tisdag 9 juli 2013

Fanny Fern

(Sara Payson Willis)
9 juli 1811 - 10 oktober 187


If there is a time when I sigh for the "Cave of Adullam," whatever that may be, it is when, my coffee swallowed, my fingers clutch my precious, morning papers, for a blessed, quiet read.
I just begin an editorial, which requires a little thinking, when up comes Biddy with "Ma'am, there's a hole in the biler." The "biler" settled, I go back to the place indicated by my forefinger, where the Editor was saying "that Congress—" when somebody upsets the coffee-pot in an attempt to burlesque last night's public performance. The coffee-pot set right end up, and the coffee pond drained off the table-cloth, I return again to my beloved editorial;—when Biddy again appears with "Ma'am, the man has come to mend the door-handle as is broke." That nuisance disposed of, I take my paper and retreat in self-defence to the top of the house, and commence to read again, "that Congress—" when I am interrupted with loud shouts of "Where's mother? Mother? where are you?" I disdain to answer. "Mother?" In despair, I cry, in tragic tones, "Well, what is it?" "A poor soldier is at the door with pictures at thirty cents apiece, and he has but one arm." "Well, I have but one life—but for mercy's sake take his pictures, and don't let in anything else, man, woman, or child, till I read my paper through." I begin again: "If Congress—" when Biddy, who is making the bed in the next room, begins howling "Swate Ireland is the land for me." I get up and very mildly request—in view of a possible visit to an Intelligence Office—that she will oblige me by deferring her concert till I get through my morning paper. Then I begin again: "If Congress—" when up comes paterfamilias to know if it is to be beef, or chicken, or veal, that he is to order at market for that day's dinner. "Possum, if you like," I mutter, with both fingers on my ears, as I commence again, "If Congress—" Paterfamilias laughs and retreats, exclaiming, "Shadrachs! vot a womansh!" and I finish "Congress," and begin on the book reviews. A knock on the door. "Six letters, ma'am." I open them. Three for an "autograph," with the privilege of finding my own envelope and stamp, and mailing it afterward. One with a request for me to furnish a speedy "composition" to save a school-boy at a dead-lock of ideas from impending suicide. One from a man who has made a new kind of polish for the legs of tables and chairs, and wants me to write an article about it in the Ledger, and send him an early copy of the same. One from a girl "who never in her life owned a dress bonnet," and would like, with my assistance, to experience that refreshing and novel sensation.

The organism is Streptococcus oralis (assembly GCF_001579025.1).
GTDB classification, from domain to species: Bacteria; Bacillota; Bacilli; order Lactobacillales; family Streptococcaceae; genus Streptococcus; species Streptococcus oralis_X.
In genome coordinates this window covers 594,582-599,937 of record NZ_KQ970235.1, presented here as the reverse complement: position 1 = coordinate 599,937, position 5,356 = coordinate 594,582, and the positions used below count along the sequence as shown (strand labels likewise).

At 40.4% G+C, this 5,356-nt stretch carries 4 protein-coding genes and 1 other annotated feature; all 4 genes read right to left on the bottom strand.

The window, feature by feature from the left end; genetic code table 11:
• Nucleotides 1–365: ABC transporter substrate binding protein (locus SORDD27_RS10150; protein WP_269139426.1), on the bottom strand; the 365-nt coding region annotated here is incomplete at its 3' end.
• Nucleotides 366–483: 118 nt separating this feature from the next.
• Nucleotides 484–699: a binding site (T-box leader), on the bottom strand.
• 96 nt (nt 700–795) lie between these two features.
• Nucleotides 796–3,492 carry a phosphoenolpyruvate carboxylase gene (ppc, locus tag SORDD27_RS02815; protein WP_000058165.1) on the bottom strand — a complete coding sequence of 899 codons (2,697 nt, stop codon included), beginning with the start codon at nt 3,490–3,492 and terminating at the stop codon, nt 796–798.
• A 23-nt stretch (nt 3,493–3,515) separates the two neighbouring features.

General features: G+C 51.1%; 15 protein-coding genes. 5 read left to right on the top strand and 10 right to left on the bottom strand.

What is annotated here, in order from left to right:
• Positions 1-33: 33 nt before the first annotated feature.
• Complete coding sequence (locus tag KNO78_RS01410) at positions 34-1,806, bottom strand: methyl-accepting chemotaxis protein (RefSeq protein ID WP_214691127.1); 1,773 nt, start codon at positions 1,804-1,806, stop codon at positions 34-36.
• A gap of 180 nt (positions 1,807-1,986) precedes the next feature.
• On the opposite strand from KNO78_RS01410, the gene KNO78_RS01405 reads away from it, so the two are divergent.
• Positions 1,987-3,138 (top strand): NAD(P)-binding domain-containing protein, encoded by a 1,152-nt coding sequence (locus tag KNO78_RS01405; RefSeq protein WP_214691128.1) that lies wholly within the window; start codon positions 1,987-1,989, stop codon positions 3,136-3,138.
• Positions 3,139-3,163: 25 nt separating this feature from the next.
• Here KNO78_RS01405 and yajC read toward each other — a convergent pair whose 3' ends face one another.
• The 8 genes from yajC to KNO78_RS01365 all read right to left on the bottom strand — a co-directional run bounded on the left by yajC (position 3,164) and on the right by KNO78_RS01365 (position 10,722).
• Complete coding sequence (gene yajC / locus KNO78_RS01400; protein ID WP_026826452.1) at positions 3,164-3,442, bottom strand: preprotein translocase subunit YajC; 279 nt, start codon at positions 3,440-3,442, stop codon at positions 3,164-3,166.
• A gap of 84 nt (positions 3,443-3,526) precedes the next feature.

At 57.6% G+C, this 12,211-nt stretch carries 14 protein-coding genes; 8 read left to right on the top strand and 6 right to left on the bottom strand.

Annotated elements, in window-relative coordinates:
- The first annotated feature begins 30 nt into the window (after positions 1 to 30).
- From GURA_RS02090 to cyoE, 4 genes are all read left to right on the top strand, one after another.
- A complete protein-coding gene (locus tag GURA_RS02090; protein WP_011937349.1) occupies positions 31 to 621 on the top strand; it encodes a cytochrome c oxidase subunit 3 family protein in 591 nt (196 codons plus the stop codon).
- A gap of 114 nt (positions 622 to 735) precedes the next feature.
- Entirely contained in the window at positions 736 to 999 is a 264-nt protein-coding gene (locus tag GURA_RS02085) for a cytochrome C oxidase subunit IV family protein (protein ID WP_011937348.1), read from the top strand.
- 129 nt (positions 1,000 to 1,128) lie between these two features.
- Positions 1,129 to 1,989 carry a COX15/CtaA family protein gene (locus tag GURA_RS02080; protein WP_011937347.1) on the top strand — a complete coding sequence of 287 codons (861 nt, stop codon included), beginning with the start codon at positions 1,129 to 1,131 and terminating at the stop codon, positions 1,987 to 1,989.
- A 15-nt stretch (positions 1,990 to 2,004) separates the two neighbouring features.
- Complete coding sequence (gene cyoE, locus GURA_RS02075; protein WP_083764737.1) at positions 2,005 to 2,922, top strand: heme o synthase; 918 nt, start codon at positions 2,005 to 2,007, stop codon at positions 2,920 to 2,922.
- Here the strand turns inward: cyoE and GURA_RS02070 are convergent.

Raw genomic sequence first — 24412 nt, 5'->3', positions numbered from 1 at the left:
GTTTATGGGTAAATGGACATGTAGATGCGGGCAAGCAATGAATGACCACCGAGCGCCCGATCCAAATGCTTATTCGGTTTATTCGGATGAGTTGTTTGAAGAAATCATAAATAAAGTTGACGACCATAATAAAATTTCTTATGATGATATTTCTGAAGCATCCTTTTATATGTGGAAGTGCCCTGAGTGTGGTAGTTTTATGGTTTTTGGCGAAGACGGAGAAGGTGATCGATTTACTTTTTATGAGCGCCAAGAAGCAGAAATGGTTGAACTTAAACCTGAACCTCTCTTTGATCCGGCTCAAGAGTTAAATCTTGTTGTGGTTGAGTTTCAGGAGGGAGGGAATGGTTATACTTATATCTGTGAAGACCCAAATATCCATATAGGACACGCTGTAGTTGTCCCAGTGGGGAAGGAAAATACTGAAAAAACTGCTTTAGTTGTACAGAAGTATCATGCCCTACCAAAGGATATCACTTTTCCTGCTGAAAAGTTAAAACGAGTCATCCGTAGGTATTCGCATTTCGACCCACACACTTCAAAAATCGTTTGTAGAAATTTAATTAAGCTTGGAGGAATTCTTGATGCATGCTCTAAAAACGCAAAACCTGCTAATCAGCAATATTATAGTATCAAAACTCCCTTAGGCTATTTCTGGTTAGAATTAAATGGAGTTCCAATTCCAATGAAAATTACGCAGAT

I begin again my postponed list of "book reviews;" when in comes paterfamilias to know "if I haven't yet done with that paper." That's the last ounce on the camel's back! Mind you, he has just read his morning paper through, and it contains a different stripe of politics from mine, I can tell you that. Read it in peace, too—with his legs on the mantel, smoking his beloved pipe. Read it up and down; backwards and forwards; inside out, and upside down; and disembowelled every shade of meaning from live and dead subjects; and then coolly inquires of me—me, with my hair on end in the vain effort to retain any ideas through all these interruptions—"if I haven't yet done with that paper?" Oh, it's too much! I sit down opposite him. I explain how I never get a chance to finish anything except himself. I tell him my life is all fragments. I ask him, with moist eyes, if he knows how the price of board ranges at the different Lunatic Asylums. What is his unfeeling answer? "Hadn't I better take some other hour in the day to read the papers?"
Isn't that just like a man?
Has not bother and worry "all seasons for its own," as far as women are concerned? Would it make any difference what "hour in the day" I took to read the papers? Can women ever have any system about anything, while a Biddy or a male creature exists on the face of the earth to tangle up things? Have I not all my life been striving and struggling for that "order" which my copy-book
 told me in my youth "was Heaven's first law"? And is it my fault if "chaos," which I hate, is my "unwilling portion"? I just propounded to paterfamilias these vital questions. With eyes far off on distant, and untried, and possible fields of literature, he absently replies: "Well, as you say, Fanny, I shouldn't wonder if it 
does rain to-day." Great Heavens!

Celebrate Fanny's birthday by reading one of her books. You find several of them at Project Gutenberg.